Tansy (Fr. athanasie, contracted to tanai-sie, from Gr. θανασία, immortality, in allusion to some supposed preservative quality of the plant, or to its durable flowers), tanacetum vulgare, a plant of the composite family, a native of Europe, which was formerly cultivated, but has escaped from gardens and become a common roadside weed. It is a perennial herb, with large, twice or thrice pinnately divided, deep green leaves, and stems 2 to 4 ft. high, bearing corymbs of heads of golden yellow flowers, which are nearly all tubular and fertile. A variety called double tansy has the leaves more cut and crisped. The leaves have a strong fragrance, due to a volatile oil and a bitter, aromatic taste, and have long been in use infused in spirits as a domestic aromatic tonic; in former times it was held in much esteem as a remedy in dropsy, and as a worm-destroying medicine. The volatile oil is kept in the shops, and is popularly supposed to produce abortion; it is highly poisonous, and its use for criminal purposes has often killed the mother.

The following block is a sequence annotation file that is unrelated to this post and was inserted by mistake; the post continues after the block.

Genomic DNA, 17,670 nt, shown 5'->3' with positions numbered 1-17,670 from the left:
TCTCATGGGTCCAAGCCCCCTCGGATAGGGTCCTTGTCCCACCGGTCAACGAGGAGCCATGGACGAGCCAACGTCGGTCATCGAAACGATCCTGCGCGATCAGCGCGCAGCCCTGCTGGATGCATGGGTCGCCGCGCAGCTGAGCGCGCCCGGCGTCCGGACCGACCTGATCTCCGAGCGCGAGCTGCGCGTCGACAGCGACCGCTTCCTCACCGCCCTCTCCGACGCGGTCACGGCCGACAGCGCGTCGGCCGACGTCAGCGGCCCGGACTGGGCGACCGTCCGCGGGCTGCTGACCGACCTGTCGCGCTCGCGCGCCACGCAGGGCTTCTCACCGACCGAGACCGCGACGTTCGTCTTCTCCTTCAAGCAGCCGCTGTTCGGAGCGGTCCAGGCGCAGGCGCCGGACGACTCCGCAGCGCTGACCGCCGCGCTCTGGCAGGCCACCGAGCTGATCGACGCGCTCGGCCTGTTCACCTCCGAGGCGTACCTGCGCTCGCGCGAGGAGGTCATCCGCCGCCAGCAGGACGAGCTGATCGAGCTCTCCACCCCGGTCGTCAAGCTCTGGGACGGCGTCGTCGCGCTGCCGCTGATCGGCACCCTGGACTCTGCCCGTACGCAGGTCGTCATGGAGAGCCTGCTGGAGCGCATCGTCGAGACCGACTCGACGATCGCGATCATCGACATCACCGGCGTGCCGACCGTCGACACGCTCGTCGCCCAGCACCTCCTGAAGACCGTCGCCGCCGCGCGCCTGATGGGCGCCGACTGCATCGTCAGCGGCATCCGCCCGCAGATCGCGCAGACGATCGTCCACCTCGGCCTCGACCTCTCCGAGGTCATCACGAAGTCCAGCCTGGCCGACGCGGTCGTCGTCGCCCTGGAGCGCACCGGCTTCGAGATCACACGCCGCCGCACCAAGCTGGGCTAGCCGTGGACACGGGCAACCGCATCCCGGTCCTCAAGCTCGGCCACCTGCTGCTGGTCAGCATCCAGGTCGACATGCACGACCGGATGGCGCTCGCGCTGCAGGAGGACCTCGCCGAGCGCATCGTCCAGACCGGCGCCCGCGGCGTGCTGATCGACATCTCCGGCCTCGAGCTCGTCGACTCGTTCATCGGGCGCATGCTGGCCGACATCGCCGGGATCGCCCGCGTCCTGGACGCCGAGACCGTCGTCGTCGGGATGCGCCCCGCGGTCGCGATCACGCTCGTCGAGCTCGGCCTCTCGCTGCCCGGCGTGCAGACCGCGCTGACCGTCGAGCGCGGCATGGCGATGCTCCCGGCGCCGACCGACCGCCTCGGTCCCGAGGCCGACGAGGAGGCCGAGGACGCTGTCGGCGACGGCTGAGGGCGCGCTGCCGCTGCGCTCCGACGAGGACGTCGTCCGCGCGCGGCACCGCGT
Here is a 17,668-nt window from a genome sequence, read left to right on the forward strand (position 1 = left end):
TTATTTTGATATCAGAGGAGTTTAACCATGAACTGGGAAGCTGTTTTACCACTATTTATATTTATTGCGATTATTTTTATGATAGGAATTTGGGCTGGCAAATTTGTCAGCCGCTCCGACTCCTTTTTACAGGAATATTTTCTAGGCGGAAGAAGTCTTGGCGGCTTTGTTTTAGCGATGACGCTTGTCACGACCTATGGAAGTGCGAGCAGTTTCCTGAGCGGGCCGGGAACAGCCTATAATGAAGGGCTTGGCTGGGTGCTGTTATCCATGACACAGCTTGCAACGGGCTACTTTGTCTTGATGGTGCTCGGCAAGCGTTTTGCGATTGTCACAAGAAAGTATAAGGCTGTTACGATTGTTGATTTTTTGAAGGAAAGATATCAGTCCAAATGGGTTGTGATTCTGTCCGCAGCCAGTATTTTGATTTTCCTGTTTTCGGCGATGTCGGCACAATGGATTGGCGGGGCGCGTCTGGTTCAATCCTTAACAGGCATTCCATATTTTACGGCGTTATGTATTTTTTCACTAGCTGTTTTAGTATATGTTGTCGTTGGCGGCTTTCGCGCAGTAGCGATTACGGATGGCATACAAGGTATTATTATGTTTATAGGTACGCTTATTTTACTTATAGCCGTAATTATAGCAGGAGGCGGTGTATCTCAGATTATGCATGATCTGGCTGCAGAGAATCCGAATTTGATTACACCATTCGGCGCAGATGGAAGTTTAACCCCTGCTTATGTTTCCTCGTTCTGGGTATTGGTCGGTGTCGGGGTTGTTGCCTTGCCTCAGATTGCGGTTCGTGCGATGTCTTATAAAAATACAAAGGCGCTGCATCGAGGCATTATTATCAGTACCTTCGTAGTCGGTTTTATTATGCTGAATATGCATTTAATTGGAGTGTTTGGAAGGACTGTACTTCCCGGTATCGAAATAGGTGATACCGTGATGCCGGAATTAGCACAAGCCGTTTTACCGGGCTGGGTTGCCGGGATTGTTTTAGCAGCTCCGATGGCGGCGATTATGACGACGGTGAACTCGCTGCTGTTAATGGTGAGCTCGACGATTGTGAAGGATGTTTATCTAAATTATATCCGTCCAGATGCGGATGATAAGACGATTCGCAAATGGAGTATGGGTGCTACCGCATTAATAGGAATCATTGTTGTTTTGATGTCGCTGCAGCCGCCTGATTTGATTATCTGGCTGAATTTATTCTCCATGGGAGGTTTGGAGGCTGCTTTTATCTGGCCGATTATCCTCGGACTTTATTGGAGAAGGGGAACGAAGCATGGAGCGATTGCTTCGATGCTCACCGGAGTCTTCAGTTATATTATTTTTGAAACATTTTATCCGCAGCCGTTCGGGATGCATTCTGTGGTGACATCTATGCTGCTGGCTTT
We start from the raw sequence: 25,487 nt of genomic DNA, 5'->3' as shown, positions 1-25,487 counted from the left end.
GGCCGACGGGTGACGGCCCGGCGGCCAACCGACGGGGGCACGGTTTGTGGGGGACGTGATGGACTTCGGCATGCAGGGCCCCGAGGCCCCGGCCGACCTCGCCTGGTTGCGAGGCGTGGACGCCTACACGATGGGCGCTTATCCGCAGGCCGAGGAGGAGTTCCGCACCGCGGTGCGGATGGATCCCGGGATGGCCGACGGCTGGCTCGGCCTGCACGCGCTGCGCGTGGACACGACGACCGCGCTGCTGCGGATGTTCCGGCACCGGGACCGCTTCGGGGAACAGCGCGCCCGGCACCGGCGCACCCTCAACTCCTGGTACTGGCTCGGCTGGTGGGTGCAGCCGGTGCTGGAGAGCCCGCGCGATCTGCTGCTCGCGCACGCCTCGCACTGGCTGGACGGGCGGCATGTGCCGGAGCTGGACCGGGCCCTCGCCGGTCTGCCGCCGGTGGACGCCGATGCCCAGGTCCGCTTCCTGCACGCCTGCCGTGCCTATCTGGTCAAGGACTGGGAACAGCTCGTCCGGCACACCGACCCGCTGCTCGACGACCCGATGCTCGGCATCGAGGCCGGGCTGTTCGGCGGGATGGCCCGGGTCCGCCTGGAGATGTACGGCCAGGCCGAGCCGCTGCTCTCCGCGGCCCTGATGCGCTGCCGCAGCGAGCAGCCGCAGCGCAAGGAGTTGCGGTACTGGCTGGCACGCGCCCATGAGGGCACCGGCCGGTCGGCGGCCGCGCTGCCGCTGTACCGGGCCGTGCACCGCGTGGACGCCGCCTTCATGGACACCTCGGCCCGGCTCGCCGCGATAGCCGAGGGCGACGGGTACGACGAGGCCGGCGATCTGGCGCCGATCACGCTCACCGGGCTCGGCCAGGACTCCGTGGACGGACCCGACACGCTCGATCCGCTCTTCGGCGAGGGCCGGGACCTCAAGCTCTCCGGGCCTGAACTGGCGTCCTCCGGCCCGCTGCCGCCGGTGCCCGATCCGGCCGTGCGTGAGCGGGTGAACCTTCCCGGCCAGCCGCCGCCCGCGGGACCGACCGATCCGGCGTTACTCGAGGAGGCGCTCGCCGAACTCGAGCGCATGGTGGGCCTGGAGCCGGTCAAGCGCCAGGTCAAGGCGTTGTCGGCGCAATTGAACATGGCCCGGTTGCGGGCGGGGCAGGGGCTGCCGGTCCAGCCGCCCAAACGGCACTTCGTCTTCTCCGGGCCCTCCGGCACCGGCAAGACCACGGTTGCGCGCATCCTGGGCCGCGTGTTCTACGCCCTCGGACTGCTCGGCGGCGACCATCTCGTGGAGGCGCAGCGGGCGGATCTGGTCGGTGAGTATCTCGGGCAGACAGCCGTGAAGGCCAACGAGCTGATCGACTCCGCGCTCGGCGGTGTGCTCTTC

The green leaves were formerly used in cookery, but have been superseded by foreign spices, though tansy puddings are still made in England. - A native species, T. Huronense, found in Maine and on the great lakes, is only of botanical interest.
Tansy (Tanacetum vulgare).